Katherine Larson’s first collection, Radial Symmetry, was chosen by Louise Glück as the winner of the 2010 Yale Series of Younger Poets and will be published in April 2011 by Yale University Press. She lives in Arizona. Her poems “Lake of Little Birds” and “Crypsis and Memory” are in the Spring 2011 issue of KR. Two more poems–”Metamorphosis” and “Solarium” can be found at KROnline.
KR: What’s one book, contemporary or otherwise, that you wish you had written?
KL: It’s impossible to pick one–or even twenty–books that I wish that I had written. Instead, I’m going to list five books at random from my “favorites” bookshelf; these are among the books I return to again and again:
Yasunari Kawabata’s Snow Country, Gaston Bachelard’s The Psychoanalysis of Fire, Vladimir Mayakovsky’s The Bedbug and Selected Poetry, Julio Cortázar’s Hopscotch, Tomas Tranströmer’s The Great Enigma.
KR: Have classroom experiences (as a teacher, as a student) figured largely in your development as a writer?
KL: Certainly I’m indebted to my creative writing professors at the University of Arizona and the University of Virginia: Rita Dove, Charles Wright and Deborah Eisenberg most especially. But I’ve not been in the classroom for more than seven years now and instead of teaching, I’ve spent the last ten years working in the field of molecular biology. Since I believe that one’s development as a writer is an ongoing process, I would currently say that it’s largely relationships–with individual minds, with literature, with landscapes–that are most influencing my development as a writer today.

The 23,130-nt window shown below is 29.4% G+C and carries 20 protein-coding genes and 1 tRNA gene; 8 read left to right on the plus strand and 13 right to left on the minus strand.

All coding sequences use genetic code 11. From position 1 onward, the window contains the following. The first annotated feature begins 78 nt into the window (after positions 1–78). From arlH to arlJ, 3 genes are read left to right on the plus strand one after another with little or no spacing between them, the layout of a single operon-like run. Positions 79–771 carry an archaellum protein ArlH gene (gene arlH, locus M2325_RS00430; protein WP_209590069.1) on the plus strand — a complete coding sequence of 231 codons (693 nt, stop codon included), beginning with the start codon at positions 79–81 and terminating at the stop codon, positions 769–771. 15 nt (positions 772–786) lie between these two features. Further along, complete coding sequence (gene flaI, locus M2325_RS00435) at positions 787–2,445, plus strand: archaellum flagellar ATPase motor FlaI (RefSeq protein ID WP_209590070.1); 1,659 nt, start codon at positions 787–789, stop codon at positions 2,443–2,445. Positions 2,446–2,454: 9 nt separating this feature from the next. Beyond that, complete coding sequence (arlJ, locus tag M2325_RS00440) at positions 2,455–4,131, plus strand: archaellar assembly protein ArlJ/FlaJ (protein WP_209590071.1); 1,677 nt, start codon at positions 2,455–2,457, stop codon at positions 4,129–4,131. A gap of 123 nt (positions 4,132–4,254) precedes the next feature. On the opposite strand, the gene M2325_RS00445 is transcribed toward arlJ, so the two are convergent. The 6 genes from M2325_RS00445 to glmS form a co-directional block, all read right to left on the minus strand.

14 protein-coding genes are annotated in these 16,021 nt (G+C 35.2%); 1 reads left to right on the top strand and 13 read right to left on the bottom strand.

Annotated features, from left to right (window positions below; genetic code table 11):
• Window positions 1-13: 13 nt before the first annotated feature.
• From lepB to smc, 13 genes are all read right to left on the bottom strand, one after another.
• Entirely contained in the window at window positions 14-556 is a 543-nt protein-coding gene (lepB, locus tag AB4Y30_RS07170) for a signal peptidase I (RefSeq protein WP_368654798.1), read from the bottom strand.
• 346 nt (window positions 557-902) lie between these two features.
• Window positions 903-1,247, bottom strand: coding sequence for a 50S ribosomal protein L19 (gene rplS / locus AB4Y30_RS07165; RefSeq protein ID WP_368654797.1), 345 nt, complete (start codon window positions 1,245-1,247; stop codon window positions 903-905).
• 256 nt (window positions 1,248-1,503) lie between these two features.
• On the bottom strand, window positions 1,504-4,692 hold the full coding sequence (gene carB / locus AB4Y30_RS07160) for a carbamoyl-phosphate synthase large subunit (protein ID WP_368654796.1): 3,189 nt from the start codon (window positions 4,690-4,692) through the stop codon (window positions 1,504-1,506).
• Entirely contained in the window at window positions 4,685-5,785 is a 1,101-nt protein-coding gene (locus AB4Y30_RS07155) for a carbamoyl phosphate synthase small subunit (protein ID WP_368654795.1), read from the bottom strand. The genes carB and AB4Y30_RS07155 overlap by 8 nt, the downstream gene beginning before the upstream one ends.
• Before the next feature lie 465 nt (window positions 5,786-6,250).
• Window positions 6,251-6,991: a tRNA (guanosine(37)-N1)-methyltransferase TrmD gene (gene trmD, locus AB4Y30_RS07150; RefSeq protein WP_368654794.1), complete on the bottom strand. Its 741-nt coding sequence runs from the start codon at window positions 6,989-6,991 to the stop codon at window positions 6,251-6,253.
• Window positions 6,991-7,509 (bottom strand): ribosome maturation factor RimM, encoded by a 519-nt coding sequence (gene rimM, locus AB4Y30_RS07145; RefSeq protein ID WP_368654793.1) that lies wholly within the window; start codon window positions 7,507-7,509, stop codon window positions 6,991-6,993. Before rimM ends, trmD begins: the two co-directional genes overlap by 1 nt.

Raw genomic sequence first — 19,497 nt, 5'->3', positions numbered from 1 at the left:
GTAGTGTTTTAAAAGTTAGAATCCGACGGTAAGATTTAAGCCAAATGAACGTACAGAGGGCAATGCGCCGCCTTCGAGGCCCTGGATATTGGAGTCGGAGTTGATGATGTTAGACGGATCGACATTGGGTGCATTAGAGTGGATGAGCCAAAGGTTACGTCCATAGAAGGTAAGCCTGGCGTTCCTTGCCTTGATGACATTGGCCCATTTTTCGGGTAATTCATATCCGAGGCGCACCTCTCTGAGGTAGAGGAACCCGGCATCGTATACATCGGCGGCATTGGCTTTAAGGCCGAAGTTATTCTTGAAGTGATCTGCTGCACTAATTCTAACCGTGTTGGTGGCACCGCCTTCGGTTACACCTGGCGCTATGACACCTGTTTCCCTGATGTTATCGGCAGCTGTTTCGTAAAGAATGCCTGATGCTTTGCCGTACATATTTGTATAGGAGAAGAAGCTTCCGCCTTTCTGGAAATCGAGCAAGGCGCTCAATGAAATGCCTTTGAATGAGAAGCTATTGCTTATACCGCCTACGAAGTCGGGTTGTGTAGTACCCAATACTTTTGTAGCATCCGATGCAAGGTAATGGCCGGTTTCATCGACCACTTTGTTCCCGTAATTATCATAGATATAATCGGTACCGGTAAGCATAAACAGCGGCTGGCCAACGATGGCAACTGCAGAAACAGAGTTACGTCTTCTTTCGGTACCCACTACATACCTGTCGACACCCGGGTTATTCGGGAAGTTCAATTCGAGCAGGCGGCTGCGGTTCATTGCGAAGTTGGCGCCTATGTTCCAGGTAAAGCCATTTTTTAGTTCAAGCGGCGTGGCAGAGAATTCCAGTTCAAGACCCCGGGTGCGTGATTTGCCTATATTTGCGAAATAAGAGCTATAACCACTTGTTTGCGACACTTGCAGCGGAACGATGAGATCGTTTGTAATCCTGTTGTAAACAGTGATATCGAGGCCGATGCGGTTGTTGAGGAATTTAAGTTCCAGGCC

KR: What advice would you give yourself five years ago?
KL: As a sci-fi fan, I’d have to say that I’m suspicious of messing with the future–I’d be too afraid of a butterfly effect. I’m fortunate enough to feel that the last five years of my life have unfolded in surprising and deeply fulfilling ways. I wouldn’t want to change that.
KR: Of all the things you could be doing, why do you write?
KL: I live more authentically when I write. I pay more attention. I’m more curious. More imaginative. I ask more interesting questions. Writing allows me to approach my life with a greater passion: I risk more; I challenge myself more. When I’m able to spend at least part of my life fully traversing the landscape of my mind, I’m paradoxically able to be more present to the people and the world around me.
Writing offers a tremendous sense of freedom–the freedom to engage, to invent, to shape, to approach, to imbue. At this point in my life, it’s really no longer a choice. It’s impossible for me to think of being without it.